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US News Arrest Us, Please! Extinction Rebellion’s Path to Success

11:40  09 october  2019
11:40  09 october  2019 Source:   msn.com

'Disruptions' expected today as week-long climate protest kicks off in Dublin and around the world

  'Disruptions' expected today as week-long climate protest kicks off in Dublin and around the world Members of Extinction Rebellion Ireland will set up roadblocks and a campsite from midday in the city centre.Members of Extinction Rebellion (XR) Ireland will set up roadblocks and a campsite from midday for what is being described as a week-long “festival of civil disobedience”.

Climate activists gathered on Westminster Bridge, next to Britain’ s Parliament, during an Extinction Rebellion protest in London on Monday.Credit Alberto Pezzali/Associated Press.

Extinction Rebellion has threatened further acts of disruption at London City Airport, a far smaller transit hub favored by business travelers. Melanie Edwards, 48, a Welsh activist who was among those arrested in September in the Heathrow action, said that Extinction Rebellion ’ s tactics explained its.

a group of people standing in front of a crowd posing for the camera: Climate activists gathered on Westminster Bridge, next to Britain’s Parliament, during an Extinction Rebellion protest in London on Monday. © Alberto Pezzali/Associated Press Climate activists gathered on Westminster Bridge, next to Britain’s Parliament, during an Extinction Rebellion protest in London on Monday.

LONDON — In February 2015, Simon Bramwell climbed into a tree near Bristol, in southwest England, to prevent workmen from cutting down a whole row of trees for a bus lane.

“I’m terrified of heights, so it was quite a prospect,” Mr. Bramwell, 47, said in a telephone interview.

Along with other activists, he made platforms to sit on, then spent days and nights in the trees. He relieved himself in a bucket. It was so cold, he added, that he often woke up with frost in his beard.

Climate change protesters shut down parts of Dublin city in 'last resort' actions

  Climate change protesters shut down parts of Dublin city in 'last resort' actions Paul McCormack-Cooney, an Extinction Rebellion organiser, said: 'We don’t want to be doing this, we don’t want to camp out in the rain and cold, but we have tried everything else'Hundreds of environmental activists took part in protests through Dublin city on Monday as part of the wider Extinction Rebellion group’s week of action to highlight the climate emergency, which will see similar events take place in major cities across the world.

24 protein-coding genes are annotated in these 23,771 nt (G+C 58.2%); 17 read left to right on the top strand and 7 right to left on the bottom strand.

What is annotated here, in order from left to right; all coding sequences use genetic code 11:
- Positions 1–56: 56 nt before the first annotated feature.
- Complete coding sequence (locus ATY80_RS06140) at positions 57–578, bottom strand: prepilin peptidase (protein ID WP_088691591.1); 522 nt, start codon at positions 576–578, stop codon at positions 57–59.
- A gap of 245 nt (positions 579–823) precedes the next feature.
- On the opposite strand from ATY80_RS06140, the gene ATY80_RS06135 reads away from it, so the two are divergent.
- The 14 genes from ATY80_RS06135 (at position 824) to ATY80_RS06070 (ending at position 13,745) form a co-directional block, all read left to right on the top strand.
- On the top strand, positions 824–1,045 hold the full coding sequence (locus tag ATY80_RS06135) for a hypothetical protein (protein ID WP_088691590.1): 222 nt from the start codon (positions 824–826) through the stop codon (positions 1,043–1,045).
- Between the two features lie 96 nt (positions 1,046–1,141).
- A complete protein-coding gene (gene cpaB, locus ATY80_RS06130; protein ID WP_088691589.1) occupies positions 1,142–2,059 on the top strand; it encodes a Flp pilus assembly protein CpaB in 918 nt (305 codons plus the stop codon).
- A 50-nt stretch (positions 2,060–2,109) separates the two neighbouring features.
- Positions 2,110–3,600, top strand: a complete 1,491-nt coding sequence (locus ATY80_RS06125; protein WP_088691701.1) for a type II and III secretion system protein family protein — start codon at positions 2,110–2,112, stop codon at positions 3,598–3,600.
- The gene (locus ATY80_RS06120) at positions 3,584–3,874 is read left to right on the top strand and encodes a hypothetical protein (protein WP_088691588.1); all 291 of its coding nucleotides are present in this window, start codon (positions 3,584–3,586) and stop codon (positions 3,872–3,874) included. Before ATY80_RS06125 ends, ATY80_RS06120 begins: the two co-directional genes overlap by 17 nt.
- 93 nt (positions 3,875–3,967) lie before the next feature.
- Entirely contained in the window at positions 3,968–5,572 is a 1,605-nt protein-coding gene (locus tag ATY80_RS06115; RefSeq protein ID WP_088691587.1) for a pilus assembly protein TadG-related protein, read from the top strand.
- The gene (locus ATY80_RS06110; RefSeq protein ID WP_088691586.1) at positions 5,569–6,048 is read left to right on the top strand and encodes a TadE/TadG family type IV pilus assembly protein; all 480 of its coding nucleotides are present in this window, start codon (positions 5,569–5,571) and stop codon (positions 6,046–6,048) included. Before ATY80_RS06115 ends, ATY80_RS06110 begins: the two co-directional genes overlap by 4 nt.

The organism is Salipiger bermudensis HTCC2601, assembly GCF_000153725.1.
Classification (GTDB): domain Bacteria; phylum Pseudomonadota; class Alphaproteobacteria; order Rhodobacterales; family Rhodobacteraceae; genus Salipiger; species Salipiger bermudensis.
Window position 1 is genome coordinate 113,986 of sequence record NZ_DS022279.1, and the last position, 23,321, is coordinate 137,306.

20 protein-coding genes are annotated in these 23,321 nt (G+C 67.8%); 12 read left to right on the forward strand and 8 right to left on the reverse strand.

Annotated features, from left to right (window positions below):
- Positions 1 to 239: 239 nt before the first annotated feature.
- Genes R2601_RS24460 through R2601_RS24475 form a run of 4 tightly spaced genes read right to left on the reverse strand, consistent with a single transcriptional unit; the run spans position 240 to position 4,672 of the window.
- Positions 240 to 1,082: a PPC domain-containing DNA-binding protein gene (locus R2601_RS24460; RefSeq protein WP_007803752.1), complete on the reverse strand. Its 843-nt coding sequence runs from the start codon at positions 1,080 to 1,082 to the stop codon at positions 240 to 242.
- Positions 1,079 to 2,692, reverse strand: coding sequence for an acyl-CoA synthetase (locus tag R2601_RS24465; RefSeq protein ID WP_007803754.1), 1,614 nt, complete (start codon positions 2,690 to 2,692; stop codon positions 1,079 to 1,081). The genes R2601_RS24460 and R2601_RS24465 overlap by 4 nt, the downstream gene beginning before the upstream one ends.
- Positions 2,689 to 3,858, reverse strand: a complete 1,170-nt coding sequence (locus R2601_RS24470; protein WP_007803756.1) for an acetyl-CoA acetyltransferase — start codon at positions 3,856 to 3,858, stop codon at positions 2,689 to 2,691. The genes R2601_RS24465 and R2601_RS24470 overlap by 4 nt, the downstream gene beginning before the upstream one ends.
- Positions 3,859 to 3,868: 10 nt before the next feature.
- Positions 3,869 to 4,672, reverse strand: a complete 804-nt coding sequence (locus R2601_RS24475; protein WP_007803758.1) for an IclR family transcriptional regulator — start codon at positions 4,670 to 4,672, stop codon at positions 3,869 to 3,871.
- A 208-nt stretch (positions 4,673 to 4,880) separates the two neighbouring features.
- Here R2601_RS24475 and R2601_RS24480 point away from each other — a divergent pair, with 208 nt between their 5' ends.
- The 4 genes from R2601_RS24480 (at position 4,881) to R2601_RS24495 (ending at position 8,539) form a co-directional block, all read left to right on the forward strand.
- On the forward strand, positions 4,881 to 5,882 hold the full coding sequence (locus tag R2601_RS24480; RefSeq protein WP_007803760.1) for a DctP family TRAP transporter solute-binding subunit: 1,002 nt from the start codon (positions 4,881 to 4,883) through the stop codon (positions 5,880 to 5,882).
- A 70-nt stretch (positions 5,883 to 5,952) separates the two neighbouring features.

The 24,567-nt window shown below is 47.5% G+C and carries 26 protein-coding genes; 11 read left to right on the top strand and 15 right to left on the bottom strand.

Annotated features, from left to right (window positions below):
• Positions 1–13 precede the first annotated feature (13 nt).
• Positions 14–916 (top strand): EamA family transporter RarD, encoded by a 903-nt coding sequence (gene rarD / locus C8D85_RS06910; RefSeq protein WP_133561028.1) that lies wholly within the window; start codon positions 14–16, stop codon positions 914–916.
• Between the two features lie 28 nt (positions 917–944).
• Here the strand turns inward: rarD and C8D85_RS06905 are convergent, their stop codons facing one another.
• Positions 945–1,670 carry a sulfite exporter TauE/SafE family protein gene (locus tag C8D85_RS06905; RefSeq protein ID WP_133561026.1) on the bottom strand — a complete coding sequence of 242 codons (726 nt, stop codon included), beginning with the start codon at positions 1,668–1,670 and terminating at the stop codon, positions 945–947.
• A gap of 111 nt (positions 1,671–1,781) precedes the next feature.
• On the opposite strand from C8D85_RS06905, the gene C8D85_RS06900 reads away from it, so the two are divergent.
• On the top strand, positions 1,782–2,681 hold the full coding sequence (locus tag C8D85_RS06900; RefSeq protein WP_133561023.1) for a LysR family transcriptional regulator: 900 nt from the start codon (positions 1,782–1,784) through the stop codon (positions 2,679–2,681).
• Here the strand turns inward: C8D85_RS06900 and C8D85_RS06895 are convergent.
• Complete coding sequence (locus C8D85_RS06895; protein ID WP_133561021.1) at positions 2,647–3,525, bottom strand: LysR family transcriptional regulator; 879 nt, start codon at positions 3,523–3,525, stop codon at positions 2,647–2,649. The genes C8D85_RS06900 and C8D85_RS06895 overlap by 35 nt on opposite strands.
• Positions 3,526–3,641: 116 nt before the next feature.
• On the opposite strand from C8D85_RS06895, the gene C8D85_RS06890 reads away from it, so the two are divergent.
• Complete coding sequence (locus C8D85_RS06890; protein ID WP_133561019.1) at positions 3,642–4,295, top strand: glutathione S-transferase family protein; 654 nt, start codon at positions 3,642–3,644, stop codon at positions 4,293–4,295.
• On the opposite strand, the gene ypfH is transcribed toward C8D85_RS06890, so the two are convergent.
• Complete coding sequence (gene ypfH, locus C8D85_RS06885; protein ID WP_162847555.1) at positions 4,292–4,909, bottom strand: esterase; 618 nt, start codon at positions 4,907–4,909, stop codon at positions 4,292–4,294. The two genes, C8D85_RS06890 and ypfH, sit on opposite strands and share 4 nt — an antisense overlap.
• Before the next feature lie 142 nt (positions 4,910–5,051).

Extinction Rebellion (XR) have announced they are switching disruptive tactics for political negotiations as they enter a second week of campaigning to have the Government declare a climate emergency. The number of people arrested in connection with the protests has hit 1

So far Extinction Rebellion has counted 222 arrests -- and thousands have declared they are willing to be arrested , or even go to prison, to demand Method to the madness. Extinction Rebellion claims their actions are based on research into how to use "non-violent civil disobedience to achieve

Related: Eco-warrior Swampy is back - this time with Extinction Rebellion (Telegraph)

The protesters were evicted after a few weeks, and the trees were cut down. But that failure set Mr. Bramwell on a new path. “It was this hammer blow of, ‘O.K., that’s it, I’m done with this kind of organizing,’” he said. “‘There’s got to be a different way.’”

Three years later, following numerous meetings with like-minded activists and research into methods of achieving social change, Mr. Bramwell and 20 others assembled in a cafe in Bristol to discuss how to proceed.

a man standing in front of a store: Simon Bramwell was arrested after blocking a door of the Shell Oil building in London in April. © Dan Kitwood/Getty Images Simon Bramwell was arrested after blocking a door of the Shell Oil building in London in April. It was, he said, the first official meeting of Extinction Rebellion, the climate activist group that in its short existence has arguably become the most prominent and radical climate movement worldwide. The approach those activists hit upon — using nonviolent mass disruption to increase awareness of climate change and force action on the issue — has catapulted the group to worldwide recognition and leadership on the issue.

Extinction Rebellion activists bring protests to Penneys and Brown Thomas

  Extinction Rebellion activists bring protests to Penneys and Brown Thomas Extinction Rebellion activists bring protests to Penneys and Brown ThomasEXTINCTION REBELLION ACTIVISTS brought the protest to Penneys and Brown Thomas stores in Dublin, staging their own fashion show on O’Connell Street this afternoon.

Extinction Rebellion protesters on the streets of London have been labelled "uncooperative crusties" by Prime "I hope that when we go out from this place tonight and we are waylaid by importunate Extinction Rebellion claims protests in the capital will be five times bigger than similar events in April

Extinction Rebellion activists say they have left London' s Trafalgar Square after police issued a Previously, protesters had been warned by police to protest only in Trafalgar Square or risk arrest . "There isn't anything more that we 're doing here in Extinction Rebellion than being aware that

On Monday, members of Extinction Rebellion shut down roads and bridges around Parliament in London and said they would occupy the sites for up to two weeks, resisting efforts by the police on Tuesday to move them to Trafalgar Square, another prominent site where they would have less effect on traffic.